These are just SOME of the standards for Tennessee PE, now let’s break this down. Explain health-related components of fitness, strength & conditioning do exactly that. Participating in health-related activities, strength & conditioning does exactly that. Explain & learn skill-related fitness, strength & conditioning does exactly that. Discuss current trends in technology, strength & conditioning does exactly that, and more. Demonstrating positive sportsmanship & behavior, strength & conditioning does exactly that.

Any standard that is given for physical education can be met and more with having a strength & conditioning program in place. These are daily practices that we do as strength & conditioning professionals to improve the performance of our sports teams, why not use the same ideology as a PE teacher that does strength & conditioning for the school?  Makes too much sense.

Communicate with EVERYONE

Communicate what you are doing, how you are doing it, and everything else in between with anyone who is involved with the students.  I started this in my new role. It helps a ton for teachers, parents, administrations, superintendents, or anyone really to understand what we do and why we are doing things inside of our physical education/strength program.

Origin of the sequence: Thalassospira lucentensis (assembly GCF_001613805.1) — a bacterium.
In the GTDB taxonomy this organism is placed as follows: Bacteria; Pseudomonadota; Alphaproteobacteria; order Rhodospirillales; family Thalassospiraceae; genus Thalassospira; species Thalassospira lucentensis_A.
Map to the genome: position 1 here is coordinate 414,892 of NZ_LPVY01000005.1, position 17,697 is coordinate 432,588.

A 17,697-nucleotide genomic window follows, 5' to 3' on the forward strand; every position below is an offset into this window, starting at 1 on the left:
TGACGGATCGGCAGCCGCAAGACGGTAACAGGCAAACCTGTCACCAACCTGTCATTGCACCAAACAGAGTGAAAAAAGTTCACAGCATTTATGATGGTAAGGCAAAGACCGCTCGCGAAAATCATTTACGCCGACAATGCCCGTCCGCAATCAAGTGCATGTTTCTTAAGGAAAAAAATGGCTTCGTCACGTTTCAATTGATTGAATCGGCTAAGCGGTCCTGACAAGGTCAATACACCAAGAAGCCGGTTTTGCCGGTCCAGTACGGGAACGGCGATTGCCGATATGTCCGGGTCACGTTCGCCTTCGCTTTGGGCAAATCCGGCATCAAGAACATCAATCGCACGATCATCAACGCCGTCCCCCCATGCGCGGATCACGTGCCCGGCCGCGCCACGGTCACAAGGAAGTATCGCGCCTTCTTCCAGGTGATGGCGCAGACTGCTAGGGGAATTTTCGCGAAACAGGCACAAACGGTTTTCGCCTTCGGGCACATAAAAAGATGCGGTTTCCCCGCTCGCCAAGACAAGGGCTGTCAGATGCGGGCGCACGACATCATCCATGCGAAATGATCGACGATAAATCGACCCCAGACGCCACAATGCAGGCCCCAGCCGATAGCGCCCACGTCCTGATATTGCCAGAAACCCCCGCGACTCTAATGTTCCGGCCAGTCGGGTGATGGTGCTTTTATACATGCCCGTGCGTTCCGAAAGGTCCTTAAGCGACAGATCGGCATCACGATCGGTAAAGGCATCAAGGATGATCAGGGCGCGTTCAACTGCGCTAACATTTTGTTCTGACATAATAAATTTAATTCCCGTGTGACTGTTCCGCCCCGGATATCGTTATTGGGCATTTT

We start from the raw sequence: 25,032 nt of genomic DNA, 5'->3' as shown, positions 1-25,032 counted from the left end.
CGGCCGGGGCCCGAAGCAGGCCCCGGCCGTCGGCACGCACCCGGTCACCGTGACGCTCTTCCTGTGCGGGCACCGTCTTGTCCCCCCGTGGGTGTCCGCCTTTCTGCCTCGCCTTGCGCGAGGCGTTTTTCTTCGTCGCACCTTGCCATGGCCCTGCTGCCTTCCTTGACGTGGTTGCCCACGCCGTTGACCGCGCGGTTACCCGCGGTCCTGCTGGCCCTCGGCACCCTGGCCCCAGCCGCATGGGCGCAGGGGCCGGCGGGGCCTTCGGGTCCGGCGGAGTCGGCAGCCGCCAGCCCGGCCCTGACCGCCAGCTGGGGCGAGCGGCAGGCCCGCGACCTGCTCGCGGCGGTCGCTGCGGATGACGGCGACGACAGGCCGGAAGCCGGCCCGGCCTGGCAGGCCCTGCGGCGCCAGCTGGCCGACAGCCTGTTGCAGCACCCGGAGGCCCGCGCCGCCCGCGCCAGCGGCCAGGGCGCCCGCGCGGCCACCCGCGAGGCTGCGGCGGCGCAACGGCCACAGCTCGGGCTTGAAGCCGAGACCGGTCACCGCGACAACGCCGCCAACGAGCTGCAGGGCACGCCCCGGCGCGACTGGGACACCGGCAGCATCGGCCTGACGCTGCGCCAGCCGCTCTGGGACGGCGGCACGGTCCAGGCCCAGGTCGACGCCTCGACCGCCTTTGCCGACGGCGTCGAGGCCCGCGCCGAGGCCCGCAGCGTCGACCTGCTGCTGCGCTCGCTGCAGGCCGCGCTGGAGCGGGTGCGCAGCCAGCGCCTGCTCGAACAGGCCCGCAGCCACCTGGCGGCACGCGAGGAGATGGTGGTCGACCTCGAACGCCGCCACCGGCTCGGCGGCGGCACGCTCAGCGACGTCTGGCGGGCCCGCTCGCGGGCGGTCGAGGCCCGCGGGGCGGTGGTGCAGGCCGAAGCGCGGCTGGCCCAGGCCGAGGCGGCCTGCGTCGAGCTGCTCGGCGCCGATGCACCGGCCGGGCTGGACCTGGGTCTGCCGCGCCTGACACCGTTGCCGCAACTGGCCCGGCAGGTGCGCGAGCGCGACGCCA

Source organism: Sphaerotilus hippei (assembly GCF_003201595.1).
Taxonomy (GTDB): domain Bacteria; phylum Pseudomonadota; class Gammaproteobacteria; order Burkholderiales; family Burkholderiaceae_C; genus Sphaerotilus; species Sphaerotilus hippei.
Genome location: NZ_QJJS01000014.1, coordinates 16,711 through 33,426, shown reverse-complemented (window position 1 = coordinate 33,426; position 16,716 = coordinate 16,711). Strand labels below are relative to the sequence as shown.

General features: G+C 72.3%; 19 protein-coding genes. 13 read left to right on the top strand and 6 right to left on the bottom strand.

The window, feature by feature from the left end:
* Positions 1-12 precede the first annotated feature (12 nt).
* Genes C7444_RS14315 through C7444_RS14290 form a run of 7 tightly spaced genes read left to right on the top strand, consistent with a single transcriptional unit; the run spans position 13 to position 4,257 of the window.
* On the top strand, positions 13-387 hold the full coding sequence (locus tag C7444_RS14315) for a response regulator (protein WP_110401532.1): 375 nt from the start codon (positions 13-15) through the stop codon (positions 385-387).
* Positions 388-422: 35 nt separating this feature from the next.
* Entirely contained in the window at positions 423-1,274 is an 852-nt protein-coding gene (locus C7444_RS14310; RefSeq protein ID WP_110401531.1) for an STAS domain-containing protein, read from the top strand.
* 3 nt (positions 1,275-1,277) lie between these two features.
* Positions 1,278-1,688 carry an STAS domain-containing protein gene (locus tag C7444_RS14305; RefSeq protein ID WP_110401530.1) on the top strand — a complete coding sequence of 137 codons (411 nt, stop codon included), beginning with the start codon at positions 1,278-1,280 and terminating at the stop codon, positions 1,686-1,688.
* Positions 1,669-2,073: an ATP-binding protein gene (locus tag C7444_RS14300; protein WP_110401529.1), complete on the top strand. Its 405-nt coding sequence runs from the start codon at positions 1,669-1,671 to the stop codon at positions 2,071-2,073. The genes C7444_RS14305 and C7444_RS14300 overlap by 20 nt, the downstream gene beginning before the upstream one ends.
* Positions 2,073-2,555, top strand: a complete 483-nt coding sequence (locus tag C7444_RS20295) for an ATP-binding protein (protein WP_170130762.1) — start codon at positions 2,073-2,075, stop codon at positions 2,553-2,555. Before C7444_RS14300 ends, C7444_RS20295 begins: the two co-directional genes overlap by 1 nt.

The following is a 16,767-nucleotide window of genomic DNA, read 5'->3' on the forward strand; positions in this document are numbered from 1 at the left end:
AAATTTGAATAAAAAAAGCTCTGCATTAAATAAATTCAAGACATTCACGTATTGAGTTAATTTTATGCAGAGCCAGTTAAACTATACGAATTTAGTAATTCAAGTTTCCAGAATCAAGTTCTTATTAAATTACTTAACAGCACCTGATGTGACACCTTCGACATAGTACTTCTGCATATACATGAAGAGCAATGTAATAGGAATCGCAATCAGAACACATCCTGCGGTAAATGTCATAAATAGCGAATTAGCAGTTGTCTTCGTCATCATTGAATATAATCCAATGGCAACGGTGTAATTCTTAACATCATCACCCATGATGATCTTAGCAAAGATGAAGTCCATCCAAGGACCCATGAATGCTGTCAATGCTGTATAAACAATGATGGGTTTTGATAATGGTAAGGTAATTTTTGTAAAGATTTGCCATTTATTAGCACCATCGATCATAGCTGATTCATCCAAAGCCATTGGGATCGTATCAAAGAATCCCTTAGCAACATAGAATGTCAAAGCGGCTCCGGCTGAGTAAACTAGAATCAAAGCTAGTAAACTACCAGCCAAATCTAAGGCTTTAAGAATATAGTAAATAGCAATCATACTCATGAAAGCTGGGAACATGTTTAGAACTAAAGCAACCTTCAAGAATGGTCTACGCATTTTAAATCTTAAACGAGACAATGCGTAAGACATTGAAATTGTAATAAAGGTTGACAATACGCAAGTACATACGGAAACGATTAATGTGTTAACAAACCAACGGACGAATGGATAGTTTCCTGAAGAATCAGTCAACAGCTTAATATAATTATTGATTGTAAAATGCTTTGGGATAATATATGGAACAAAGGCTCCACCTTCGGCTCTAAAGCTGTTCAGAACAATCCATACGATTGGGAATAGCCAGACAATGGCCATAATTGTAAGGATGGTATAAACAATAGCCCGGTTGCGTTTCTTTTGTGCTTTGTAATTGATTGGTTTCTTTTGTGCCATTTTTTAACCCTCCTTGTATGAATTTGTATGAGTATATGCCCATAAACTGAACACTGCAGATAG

You don’t know what you don’t know.  How is the administration supposed to know what a strength program looks like without having one in years past?  How are parents and coaches supposed to know that their athlete and child are in the hands of a proper individual who is looking out for their best interest?  How are the students supposed to know that they can trust what we are doing? 

Communicate all the time. Communicate goals, standards, implementation of technology, building strength, injury prevention, etc…  Build that bridge between us and everyone out of our program. Even people inside our program, let them know what is going on and where we are going. I showed our improvements in speed & strength to our softball/volleyball athletes here and watched our girls buy into what we are doing.  I showed results to our head softball and volleyball coaches and watched them buy into our strength program to help the overall athleticism of our girls.

Could there be more to add? Of course, however, this is a foundation to start incorporating strength & conditioning into a public school physical education program. High school physical education is strength & conditioning.